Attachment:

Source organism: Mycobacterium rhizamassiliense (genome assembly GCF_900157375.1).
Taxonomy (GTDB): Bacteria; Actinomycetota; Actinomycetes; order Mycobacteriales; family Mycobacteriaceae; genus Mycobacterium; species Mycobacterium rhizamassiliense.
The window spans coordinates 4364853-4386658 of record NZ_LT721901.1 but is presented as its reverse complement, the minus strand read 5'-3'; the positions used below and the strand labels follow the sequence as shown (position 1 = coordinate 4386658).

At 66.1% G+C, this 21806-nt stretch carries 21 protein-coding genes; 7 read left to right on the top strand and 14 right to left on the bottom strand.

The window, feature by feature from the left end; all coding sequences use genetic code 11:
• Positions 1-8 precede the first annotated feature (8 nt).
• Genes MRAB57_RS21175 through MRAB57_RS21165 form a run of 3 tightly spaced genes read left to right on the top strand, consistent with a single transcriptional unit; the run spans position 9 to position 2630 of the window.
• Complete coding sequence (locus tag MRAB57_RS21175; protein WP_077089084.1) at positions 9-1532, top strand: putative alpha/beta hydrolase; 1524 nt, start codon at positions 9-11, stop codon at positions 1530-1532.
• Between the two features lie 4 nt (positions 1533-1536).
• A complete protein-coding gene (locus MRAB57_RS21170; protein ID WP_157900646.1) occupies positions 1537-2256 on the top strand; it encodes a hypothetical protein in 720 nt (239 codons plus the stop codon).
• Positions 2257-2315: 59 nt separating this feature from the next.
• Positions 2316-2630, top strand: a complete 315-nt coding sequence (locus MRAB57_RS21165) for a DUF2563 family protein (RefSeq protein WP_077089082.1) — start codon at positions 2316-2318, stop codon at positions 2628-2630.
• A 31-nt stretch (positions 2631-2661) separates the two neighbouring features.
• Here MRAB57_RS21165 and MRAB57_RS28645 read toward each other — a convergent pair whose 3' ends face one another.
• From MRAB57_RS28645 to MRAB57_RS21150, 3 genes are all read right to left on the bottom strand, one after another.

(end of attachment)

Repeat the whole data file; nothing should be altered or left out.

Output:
Source organism: Mycobacterium rhizamassiliense (genome assembly GCF_900157375.1).
Taxonomy (GTDB): Bacteria; Actinomycetota; Actinomycetes; order Mycobacteriales; family Mycobacteriaceae; genus Mycobacterium; species Mycobacterium rhizamassiliense.
The window spans coordinates 4364853-4386658 of record NZ_LT721901.1 but is presented as its reverse complement, the minus strand read 5'-3'; the positions used below and the strand labels follow the sequence as shown (position 1 = coordinate 4386658).

At 66.1% G+C, this 21806-nt stretch carries 21 protein-coding genes; 7 read left to right on the top strand and 14 right to left on the bottom strand.

The window, feature by feature from the left end; all coding sequences use genetic code 11:
• Positions 1-8 precede the first annotated feature (8 nt).
• Genes MRAB57_RS21175 through MRAB57_RS21165 form a run of 3 tightly spaced genes read left to right on the top strand, consistent with a single transcriptional unit; the run spans position 9 to position 2630 of the window.
• Complete coding sequence (locus tag MRAB57_RS21175; protein WP_077089084.1) at positions 9-1532, top strand: putative alpha/beta hydrolase; 1524 nt, start codon at positions 9-11, stop codon at positions 1530-1532.
• Between the two features lie 4 nt (positions 1533-1536).
• A complete protein-coding gene (locus MRAB57_RS21170; protein ID WP_157900646.1) occupies positions 1537-2256 on the top strand; it encodes a hypothetical protein in 720 nt (239 codons plus the stop codon).
• Positions 2257-2315: 59 nt separating this feature from the next.
• Positions 2316-2630, top strand: a complete 315-nt coding sequence (locus MRAB57_RS21165) for a DUF2563 family protein (RefSeq protein WP_077089082.1) — start codon at positions 2316-2318, stop codon at positions 2628-2630.
• A 31-nt stretch (positions 2631-2661) separates the two neighbouring features.
• Here MRAB57_RS21165 and MRAB57_RS28645 read toward each other — a convergent pair whose 3' ends face one another.
• From MRAB57_RS28645 to MRAB57_RS21150, 3 genes are all read right to left on the bottom strand, one after another.